In an effort to help residents comply with current physical distancing restrictions, the City of Toronto has announced it is launching “CurbTO”, a number of curb lane pedestrian zones that will eventually be located in more than 100 ‘hot spots’ throughout the city.
Several people have put forth the case for the City to close down some streets for pedestrian use, but this plan seems to borrow a few key points from the #ShareTheRight movement, an idea collaboratively developed by transportation engineers (Trans-Plan) and urban planners (Smart Density); namely that road space is utilized for pedestrians, and designated lineup space is used at popular and essential businesses (where more people would tend to be lining up).
According to a release, City staff have worked to identify key hot spots where there are lineups or pinch points on sidewalks that public health and transportation officials have determined need to be addressed to continue to encourage physical distancing and protect overall public health. The second aspect of the CurbTO initiative is to create temporary parking pick-up zones so that drivers and delivery workers can park for up to 10 minutes in close proximity to the desired essential business in otherwise restricted parking areas.
The program will initially target hotspots along 10 busy retail main streets for curb lane installations before expanding to more than 100 locations throughout the city. The first 10 hot spots, already launched today, include:
- Carlton Street and Church Street – Pedestrian zone
- Danforth Avenue and Broadview Avenue – Pedestrian & Parking zones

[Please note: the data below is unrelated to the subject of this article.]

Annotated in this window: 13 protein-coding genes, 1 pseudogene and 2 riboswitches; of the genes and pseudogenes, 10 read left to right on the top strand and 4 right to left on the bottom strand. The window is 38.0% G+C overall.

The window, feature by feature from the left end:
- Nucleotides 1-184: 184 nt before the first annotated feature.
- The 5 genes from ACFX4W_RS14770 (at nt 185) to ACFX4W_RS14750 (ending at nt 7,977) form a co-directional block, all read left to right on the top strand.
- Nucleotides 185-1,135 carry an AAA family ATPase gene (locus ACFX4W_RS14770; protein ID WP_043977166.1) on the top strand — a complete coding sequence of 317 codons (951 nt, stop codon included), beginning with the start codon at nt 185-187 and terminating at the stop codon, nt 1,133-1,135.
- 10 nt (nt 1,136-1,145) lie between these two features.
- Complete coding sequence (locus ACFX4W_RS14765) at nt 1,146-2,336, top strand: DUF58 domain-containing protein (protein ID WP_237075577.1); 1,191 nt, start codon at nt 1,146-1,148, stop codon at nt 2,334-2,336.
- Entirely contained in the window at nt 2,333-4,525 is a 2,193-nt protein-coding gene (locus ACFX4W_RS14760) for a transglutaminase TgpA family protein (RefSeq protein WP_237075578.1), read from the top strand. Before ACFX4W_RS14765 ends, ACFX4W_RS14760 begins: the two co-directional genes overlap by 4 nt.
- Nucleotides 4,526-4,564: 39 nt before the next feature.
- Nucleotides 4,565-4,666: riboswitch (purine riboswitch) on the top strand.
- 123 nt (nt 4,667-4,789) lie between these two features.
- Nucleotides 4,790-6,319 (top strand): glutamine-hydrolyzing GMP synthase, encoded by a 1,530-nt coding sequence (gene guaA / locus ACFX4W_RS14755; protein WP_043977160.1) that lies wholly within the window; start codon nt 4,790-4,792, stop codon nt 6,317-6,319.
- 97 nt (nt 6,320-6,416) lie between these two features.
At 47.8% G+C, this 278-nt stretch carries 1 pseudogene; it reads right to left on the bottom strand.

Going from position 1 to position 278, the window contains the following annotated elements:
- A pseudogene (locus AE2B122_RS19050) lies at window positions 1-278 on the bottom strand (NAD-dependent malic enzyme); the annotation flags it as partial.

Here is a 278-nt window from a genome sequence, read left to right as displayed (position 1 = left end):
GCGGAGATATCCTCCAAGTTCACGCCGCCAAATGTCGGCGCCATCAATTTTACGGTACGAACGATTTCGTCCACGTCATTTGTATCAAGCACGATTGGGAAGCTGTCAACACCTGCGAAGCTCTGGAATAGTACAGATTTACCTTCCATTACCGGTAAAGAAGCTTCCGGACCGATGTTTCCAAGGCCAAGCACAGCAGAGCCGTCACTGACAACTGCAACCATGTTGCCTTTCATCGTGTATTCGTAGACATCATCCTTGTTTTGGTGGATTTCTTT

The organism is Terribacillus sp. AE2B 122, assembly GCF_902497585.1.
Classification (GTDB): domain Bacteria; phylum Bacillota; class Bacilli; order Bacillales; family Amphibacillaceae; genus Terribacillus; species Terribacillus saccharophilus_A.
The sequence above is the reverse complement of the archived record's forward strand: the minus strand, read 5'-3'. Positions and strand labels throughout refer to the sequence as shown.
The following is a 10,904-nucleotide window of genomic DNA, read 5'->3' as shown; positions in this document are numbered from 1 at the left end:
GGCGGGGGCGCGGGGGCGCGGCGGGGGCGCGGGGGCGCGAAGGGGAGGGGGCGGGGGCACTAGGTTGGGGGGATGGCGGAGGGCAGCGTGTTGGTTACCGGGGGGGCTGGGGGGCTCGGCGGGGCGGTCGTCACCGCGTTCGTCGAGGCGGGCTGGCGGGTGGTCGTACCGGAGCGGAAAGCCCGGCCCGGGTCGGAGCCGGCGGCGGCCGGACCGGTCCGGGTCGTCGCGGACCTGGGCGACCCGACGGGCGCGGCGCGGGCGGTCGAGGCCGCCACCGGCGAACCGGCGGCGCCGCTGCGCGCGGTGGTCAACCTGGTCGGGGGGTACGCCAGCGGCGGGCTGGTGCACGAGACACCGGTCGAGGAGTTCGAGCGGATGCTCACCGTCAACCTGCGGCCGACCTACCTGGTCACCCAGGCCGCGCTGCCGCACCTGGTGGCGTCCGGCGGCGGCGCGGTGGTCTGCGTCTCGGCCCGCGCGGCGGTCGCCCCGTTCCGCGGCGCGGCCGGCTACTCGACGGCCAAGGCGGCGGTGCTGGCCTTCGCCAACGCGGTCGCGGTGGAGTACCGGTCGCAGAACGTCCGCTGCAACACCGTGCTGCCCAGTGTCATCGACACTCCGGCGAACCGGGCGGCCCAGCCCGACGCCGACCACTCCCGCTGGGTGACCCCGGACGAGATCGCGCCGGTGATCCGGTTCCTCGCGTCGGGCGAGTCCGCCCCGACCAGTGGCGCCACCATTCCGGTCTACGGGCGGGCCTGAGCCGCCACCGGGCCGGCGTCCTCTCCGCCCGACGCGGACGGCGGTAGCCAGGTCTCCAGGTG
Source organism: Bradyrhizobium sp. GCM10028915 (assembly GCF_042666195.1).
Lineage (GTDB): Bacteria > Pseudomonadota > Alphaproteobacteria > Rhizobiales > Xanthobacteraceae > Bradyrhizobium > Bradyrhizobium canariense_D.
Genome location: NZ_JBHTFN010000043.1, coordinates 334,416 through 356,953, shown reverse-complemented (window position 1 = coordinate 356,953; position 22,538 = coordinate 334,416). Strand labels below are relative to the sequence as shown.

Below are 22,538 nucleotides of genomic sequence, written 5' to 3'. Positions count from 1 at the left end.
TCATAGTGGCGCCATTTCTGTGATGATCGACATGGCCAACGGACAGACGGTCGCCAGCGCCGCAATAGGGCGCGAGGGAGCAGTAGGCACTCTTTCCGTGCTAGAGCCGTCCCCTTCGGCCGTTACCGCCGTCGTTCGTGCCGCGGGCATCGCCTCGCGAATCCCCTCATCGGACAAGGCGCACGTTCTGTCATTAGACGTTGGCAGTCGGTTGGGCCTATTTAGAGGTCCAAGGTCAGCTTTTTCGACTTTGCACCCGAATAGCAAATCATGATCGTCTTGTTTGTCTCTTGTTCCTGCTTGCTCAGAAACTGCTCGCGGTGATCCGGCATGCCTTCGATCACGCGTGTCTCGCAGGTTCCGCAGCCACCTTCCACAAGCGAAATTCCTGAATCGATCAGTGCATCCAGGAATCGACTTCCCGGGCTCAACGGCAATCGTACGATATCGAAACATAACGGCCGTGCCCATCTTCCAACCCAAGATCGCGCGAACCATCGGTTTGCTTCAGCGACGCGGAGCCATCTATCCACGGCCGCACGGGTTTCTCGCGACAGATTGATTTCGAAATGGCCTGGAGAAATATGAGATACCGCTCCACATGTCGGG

- Dupont Street and Lansdowne Avenue – Pedestrian zone
- Bay Street and Yorkville Avenue – Parking Zone
- Front Street East and Berkeley Street – Pedestrian & Parking zones
- Gerrard Street East and Parliament Street – Pedestrian zone
- Gerrard Street East and Broadview Avenue – Pedestrian & Parking zones
- King Street West and Spadina Avenue – Parking zone
- Bloor Street West and Bathurst Street – Pedestrian & Parking zones
- Queen Street East and Carlaw Avenue – Pedestrian zone
Mayor Tory issued the following statement around the initiative:
“CurbTO is a common sense initiative which starts with 10 sites right now and will expand to more than 100 locations across the city. This is one more way the City government is working to protect public health and stop the spread of COVID-19. Transportation and mobility in all forms will be key parts of the city’s recovery and restart process. I have made it clear to Toronto Public Health and Transportation Services that we want those options fully examined and included where appropriate as we implement the plan to reopen our city once we have reached the appropriate thresholds with respect to the virus itself.”
CurbTO Program Initiatives
- Curb Lane Pedestrian Zones will increase space for pedestrians trying to get around line-ups outside essential businesses and other pinch points as identified by Toronto Public Health and Transportation Services.
- Temporary Parking Pick-Up Zones will provide an opportunity for drivers and delivery agents to expedite medicine and food pick-ups by allowing them to temporarily park for up to 10 minutes in close proximity to the desired essential business in otherwise restricted parking areas.